fires rage as thousands riot for third day in Greece
By Daniel Flynn and Dina Kyriakidou
ATHENS (Reuters) – Thousands of protesters rampaged through the heart of Athens on Monday, burning and looting shops on a third day of riots sparked by the killing of a teenager by police.
Tear gas filled Syntagma square outside Greece’s parliament as police clashed with left-wing demonstrators, beating some with batons and detaining others.
Anger over the 15-year-old boy’s killing has fed into resentment over economic hardships and could topple an unpopular conservative government.
“We are experiencing moments of a great social revolution,” said leftist activist Panagiotis Sotiris, 38, among those occupying a university building. “The protests will last as long as necessary.”
Protests were reported in more than 10 cities across the nation of 11 million people, including the northern city of Thessaloniki and the tourist islands of Crete and Corfu.
Youths appeared to be in control of central Athens, plundering and setting fire to shops, destroying banks and attacking ministries. The city’s huge Christmas tree went up in flames.
“We are not counting any more… The incidents cannot be counted,” said a fire brigade officer.
Firemen extinguished a fire at one department store but the headquarters of Olympic Airways were still burning and all the city’s fire engines were on the streets, he said.
More than 130 shops have already been destroyed in the capital, crushing retailers’ hope that Christmas would compensate for Greece’s darkening economic outlook. Police have detained more than 35 people and more than 50 are injured.
GOVERNMENT UNDER PRESSURE
With a 24-hour general strike due on Wednesday against economic reforms, analysts said Greece’s worst riots in decades looked set to continue and could threaten the conservative government, which has a one-seat parliamentary majority.
“Enough with this government, which doesn’t understand the problems of this country,” said George Papandreou, leader of socialist PASOK opposition party.
The socialists already held a strong lead in opinion polls before the riots, riding a wave of discontent at the ruling New Democracy party’s privatisations and pension reforms. Political analysts say an early election could be called next year.
Prime Minister Costas Karamanlis expressed sorrow for the family of the dead boy but warned demonstrators to stop. The government would try to compensate property owners, he said.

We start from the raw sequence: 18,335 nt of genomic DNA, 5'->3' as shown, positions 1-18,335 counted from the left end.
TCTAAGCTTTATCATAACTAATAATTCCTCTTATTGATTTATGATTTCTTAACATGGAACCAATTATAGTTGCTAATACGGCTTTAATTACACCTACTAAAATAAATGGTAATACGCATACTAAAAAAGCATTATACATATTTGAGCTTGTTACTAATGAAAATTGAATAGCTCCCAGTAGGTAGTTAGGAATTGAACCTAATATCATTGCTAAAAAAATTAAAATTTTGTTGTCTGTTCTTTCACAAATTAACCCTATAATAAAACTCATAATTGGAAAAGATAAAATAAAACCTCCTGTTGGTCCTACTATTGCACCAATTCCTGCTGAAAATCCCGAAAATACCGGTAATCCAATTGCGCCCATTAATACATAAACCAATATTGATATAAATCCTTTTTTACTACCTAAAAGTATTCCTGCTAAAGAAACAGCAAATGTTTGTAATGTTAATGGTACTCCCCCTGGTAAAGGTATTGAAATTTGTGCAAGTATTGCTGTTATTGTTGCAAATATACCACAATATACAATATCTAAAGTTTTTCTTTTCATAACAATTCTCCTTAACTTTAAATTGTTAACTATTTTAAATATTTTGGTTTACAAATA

“We will not tolerate unacceptable and dangerous events prompted by the tragic incident,” he said on Monday, in his first public appearance since the riots began.
As night fell on the Greek capital, thousands marched arm-in-arm through the city’s main streets. Anarchists smashed car windows and chanted “Cops, Pigs, Murderers.” Some threw fire bombs at police and, for a third night, businesses burnt and explosions rang out.
The shooting of 15-year-old Alexandros Grigoropoulos by a policeman on Saturday has kindled smouldering anger among Greek youths, resentful at a widening gap between rich and poor made worse by the global credit crisis.
Violence at student rallies and fire bomb attacks by anarchists are common, especially in Athens’ Exarchia district where the boy was shot. But anger at the boy’s killing has even reached Greeks overseas, who protested in London and Berlin.
In Athens, more than a dozen police stations were damaged by demonstrators, who also raided a small pro-government newspaper and broke into a weapons shop, emerging with ninja swords and knives. Millions of euros of property were damaged.
Thessaloniki also saw street battles between police and hundreds of protesters, who smashed shops and threw rocks at government offices. Clashes took place in Crete and Corfu as well as the cities of Volos, Komotini and Chania.
Two police officers have been charged over the shooting — one with murder and the other as an accomplice. A police statement said one officer fired three shots after their car was attacked by 30 youths in Exarchia.
A police official said the officer had described firing warning shots, but witnesses told TV he took aim at the boy. A coroner’s report on Monday said it was not possible to be sure.